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New Amazon Kindle (2021): what we want to see

In March 2021 it’ll have been two years since the Amazon Kindle series of ereaders last saw an entry; we’re talking about the entry-level range, not the Paperwhite or Oasis devices (though they haven’t seen updates in a while either).

Amazon typically only waits two or so years between generational updates for its ereaders though, so we could see a new Amazon Kindle released sometime in 2021.

There haven’t been any credible reports that a new Kindle is coming, but when some appear we’ll make sure to bring them to you here; until then, though, we’ve written up a wish list of new features and changes we’d like to see in whatever ereader Amazon comes up with next.

Cut to the chase

  • What is it? The eleventh generation of Kindle ereader
  • When is it out? No clue, but hopefully mid-2021
  • How much will it cost? Likely £69.99 / $89.99 / AU$139

New Amazon Kindle (2021) release date and price

Amazon Kindle 2019

Amazon Kindle 2019 (Image credit: Future)

We don’t have any clue as to a release date for the next Amazon Kindle – the company generally waits around two years between releases of each of its types of ereader, but that’s not always been the case as of late, and reports suggest Covid-19 affected Kindle production.

We last saw a member of the ‘vanilla’ Kindle line in March 2019, and the Kindle Oasis (2019) was the last Amazon ereader of any sort to get launched, in July 2019. So a new Kindle is long overdue.

The price of entry-level Amazon Kindle ereaders changes a touch, but not a whole lot – the last one cost £69.99 / $89.99 / AU$139 for the base model, going up to £79.99 / $109.99 (about AU$150) if you don’t want adverts appearing on the home screen, and we’d expect to see a similar price again.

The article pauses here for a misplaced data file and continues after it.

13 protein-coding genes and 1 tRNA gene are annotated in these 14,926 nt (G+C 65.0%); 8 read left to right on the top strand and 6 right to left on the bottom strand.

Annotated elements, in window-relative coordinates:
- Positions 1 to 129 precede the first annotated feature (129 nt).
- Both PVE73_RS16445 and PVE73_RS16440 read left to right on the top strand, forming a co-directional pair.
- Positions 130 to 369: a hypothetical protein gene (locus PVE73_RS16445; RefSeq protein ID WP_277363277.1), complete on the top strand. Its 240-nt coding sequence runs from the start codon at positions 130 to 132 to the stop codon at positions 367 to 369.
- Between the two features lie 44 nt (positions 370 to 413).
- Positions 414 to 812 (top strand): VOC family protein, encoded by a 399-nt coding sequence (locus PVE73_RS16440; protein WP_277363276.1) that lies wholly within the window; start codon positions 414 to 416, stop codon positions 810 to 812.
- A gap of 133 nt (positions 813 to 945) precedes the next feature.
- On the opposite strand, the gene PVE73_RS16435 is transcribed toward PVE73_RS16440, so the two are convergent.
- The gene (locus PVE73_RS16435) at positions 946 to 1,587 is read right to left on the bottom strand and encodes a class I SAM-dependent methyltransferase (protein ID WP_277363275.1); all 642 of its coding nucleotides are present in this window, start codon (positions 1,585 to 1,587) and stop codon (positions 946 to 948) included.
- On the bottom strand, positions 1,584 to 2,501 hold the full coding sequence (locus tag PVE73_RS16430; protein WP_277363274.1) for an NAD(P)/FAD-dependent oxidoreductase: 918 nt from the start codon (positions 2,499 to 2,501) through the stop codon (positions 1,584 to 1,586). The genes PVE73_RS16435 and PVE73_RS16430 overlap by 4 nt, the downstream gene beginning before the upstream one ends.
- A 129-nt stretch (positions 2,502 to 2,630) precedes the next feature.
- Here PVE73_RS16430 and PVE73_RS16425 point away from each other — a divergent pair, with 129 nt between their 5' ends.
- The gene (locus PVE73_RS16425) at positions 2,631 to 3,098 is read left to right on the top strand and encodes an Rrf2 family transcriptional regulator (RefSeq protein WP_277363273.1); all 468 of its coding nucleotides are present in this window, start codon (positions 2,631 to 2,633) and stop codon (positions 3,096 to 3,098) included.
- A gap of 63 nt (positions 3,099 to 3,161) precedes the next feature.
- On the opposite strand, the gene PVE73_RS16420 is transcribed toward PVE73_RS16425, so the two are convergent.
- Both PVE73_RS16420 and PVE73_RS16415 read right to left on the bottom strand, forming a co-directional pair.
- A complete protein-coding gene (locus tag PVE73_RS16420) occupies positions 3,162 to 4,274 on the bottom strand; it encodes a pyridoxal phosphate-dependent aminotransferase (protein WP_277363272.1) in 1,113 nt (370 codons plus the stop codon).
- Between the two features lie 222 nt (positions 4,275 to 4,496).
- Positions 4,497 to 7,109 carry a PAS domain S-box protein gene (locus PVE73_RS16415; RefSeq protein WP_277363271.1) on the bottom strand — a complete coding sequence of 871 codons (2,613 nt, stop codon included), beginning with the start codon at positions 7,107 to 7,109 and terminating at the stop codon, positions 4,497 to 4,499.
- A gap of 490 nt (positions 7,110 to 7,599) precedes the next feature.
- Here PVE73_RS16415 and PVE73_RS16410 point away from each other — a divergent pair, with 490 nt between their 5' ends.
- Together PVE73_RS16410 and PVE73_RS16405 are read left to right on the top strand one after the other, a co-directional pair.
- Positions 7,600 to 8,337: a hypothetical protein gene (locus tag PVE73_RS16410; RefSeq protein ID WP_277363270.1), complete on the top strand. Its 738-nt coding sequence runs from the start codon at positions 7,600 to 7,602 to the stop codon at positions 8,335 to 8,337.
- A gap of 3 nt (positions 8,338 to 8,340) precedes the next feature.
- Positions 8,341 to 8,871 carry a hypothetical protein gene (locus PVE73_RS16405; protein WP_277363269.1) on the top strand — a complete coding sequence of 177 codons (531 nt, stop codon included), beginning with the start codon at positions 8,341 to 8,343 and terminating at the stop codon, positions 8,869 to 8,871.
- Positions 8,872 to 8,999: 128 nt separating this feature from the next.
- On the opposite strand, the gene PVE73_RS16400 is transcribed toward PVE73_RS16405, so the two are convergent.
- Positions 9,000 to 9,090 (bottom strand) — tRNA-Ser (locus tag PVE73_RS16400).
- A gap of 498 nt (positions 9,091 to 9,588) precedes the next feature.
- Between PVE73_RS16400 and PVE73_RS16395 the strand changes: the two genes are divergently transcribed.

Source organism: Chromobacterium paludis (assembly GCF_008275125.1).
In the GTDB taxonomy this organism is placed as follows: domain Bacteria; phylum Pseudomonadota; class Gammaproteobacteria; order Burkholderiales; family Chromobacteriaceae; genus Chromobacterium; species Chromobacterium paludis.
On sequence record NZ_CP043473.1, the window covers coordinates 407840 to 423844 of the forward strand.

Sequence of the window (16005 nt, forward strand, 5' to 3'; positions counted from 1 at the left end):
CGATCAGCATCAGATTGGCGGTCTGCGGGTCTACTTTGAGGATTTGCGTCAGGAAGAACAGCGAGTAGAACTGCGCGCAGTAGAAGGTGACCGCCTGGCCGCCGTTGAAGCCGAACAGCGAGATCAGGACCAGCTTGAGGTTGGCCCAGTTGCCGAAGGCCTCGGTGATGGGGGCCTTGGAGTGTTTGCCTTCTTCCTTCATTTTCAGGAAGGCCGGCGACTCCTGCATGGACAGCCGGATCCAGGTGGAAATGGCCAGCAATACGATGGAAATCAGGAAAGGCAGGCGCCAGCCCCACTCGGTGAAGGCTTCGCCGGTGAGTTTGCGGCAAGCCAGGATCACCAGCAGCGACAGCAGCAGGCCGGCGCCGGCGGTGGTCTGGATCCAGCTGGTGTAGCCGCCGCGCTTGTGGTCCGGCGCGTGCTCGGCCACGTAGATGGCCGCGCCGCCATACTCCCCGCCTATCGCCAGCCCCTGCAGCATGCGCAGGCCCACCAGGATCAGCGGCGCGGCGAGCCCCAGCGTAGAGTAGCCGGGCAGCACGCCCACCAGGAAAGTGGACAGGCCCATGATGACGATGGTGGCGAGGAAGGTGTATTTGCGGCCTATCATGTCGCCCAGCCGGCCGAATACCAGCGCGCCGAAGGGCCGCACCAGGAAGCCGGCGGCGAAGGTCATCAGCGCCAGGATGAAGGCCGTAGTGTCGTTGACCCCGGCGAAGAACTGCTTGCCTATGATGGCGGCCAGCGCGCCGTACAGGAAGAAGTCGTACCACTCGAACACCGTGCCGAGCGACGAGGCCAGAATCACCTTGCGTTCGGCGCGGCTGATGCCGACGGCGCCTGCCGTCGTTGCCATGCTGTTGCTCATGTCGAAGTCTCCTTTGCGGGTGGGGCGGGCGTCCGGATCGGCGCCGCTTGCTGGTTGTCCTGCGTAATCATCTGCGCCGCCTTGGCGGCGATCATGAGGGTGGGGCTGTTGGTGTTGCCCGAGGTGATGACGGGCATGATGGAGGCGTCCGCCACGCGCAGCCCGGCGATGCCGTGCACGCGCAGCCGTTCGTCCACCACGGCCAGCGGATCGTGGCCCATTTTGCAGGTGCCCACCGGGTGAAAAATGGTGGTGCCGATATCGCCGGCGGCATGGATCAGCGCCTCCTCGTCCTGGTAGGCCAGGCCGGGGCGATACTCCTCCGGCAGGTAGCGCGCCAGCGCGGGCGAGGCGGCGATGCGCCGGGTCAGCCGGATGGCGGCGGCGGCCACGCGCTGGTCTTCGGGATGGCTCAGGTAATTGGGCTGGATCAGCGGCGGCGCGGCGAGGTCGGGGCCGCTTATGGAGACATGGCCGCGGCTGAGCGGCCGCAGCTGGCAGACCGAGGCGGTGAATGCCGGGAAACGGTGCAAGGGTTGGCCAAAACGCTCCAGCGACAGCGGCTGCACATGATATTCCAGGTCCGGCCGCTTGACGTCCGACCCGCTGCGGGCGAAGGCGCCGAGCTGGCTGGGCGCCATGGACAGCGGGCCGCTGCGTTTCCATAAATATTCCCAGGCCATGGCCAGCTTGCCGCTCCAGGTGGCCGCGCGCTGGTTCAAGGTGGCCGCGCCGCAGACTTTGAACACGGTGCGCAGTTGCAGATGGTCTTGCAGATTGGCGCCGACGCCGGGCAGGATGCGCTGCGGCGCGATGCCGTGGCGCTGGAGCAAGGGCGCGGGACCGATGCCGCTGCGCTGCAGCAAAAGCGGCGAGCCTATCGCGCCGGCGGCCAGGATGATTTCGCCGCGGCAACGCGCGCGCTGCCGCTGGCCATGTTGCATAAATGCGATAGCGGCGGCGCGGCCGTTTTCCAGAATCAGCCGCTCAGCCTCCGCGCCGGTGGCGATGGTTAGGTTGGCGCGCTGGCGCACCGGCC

What we want to see

Here are some things we want to see in the new Amazon Kindle (2021).

1. Connection to 5GHz internet

While most devices connect to both the slower 2.4GHz and faster 5GHz internet bandwidths, Amazon Kindle devices only hook up to the latter. That might not seem a problem – why do you need a fast connection if you’re only downloading books?

Trouble arises because 2.4GHz is being phased out in some areas, and communal internet providers or even personal routers might not output the signal. This could lead some people to be unable to connect their Kindles to the internet.

If Amazon improved the Kindle’s internet connectivity, it wouldn’t just improve download speeds, but would enable some people to connect in the first place.

Amazon Kindle 2019

A poor-t show (Image credit: Future)

2. A USB-C port

All Amazon Kindle devices charge using micro-USB, which once was the connection standard, though has long since been replaced by USB-C.

USB-C allows for quicker charging, but more importantly, most devices use it, so if Kindle devices did too, you would only have to bring one cable on holiday or when traveling.

3. A monochromatic screen

Color ereaders are just around the corner, with TCL set to launch one in the first few months of the year, and rumors suggest Amazon could do the same with its Kindles.

Getting to see color displays in a Kindle would be great for fans of comic books and magazines, as you’d be able to make out what you’re looking at much more easily, although it wouldn’t be much use for people who prefer standard books.

We wouldn’t like the ‘standard’ Kindle to have a color screen though, and we’d like to see it stick with monochrome. This is because a color display would bump up the price of the device, and this is supposed to be the entry-level ereader, with as low a cost as possible.

Instead, if Amazon was determined to put out a color ereader in 2021, we’d like to see it be the premium Kindle Oasis, which has a high cost anyway, or perhaps a new device entirely designed for magazines and comic books.

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Published on: Sun, 21 Feb 2021 11:00:41 +0000- | This item first appeared on wuJq5RcpVFMjKYPmwLJHjQ